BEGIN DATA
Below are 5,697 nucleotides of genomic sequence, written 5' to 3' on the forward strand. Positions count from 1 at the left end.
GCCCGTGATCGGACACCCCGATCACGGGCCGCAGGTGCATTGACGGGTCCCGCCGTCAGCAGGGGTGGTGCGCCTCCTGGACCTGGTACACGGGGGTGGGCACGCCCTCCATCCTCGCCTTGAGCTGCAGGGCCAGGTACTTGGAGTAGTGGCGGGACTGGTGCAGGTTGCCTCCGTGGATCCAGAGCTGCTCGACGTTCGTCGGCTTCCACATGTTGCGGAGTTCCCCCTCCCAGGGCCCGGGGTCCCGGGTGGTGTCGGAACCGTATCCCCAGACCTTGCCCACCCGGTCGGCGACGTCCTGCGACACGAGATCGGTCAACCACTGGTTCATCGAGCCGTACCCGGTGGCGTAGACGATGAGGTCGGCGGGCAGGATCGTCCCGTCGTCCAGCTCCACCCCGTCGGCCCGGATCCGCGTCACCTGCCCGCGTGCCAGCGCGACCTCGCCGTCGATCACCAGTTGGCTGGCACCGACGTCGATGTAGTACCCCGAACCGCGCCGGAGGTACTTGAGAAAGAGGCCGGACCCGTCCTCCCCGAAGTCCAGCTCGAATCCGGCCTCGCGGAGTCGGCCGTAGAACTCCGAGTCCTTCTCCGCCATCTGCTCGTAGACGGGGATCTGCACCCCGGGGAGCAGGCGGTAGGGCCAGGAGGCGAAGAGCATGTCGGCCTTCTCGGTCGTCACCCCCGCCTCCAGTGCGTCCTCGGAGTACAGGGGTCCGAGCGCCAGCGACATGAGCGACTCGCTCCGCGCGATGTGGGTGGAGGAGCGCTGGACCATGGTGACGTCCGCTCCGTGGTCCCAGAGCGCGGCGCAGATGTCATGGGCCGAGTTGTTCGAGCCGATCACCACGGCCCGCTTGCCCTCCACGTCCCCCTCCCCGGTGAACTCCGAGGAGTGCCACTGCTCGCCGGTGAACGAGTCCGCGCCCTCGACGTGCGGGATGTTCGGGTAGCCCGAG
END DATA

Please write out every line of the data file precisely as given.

Below are 5,697 nucleotides of genomic sequence, written 5' to 3' on the forward strand. Positions count from 1 at the left end.
GCCCGTGATCGGACACCCCGATCACGGGCCGCAGGTGCATTGACGGGTCCCGCCGTCAGCAGGGGTGGTGCGCCTCCTGGACCTGGTACACGGGGGTGGGCACGCCCTCCATCCTCGCCTTGAGCTGCAGGGCCAGGTACTTGGAGTAGTGGCGGGACTGGTGCAGGTTGCCTCCGTGGATCCAGAGCTGCTCGACGTTCGTCGGCTTCCACATGTTGCGGAGTTCCCCCTCCCAGGGCCCGGGGTCCCGGGTGGTGTCGGAACCGTATCCCCAGACCTTGCCCACCCGGTCGGCGACGTCCTGCGACACGAGATCGGTCAACCACTGGTTCATCGAGCCGTACCCGGTGGCGTAGACGATGAGGTCGGCGGGCAGGATCGTCCCGTCGTCCAGCTCCACCCCGTCGGCCCGGATCCGCGTCACCTGCCCGCGTGCCAGCGCGACCTCGCCGTCGATCACCAGTTGGCTGGCACCGACGTCGATGTAGTACCCCGAACCGCGCCGGAGGTACTTGAGAAAGAGGCCGGACCCGTCCTCCCCGAAGTCCAGCTCGAATCCGGCCTCGCGGAGTCGGCCGTAGAACTCCGAGTCCTTCTCCGCCATCTGCTCGTAGACGGGGATCTGCACCCCGGGGAGCAGGCGGTAGGGCCAGGAGGCGAAGAGCATGTCGGCCTTCTCGGTCGTCACCCCCGCCTCCAGTGCGTCCTCGGAGTACAGGGGTCCGAGCGCCAGCGACATGAGCGACTCGCTCCGCGCGATGTGGGTGGAGGAGCGCTGGACCATGGTGACGTCCGCTCCGTGGTCCCAGAGCGCGGCGCAGATGTCATGGGCCGAGTTGTTCGAGCCGATCACCACGGCCCGCTTGCCCTCCACGTCCCCCTCCCCGGTGAACTCCGAGGAGTGCCACTGCTCGCCGGTGAACGAGTCCGCGCCCTCGACGTGCGGGATGTTCGGGTAGCCCGAG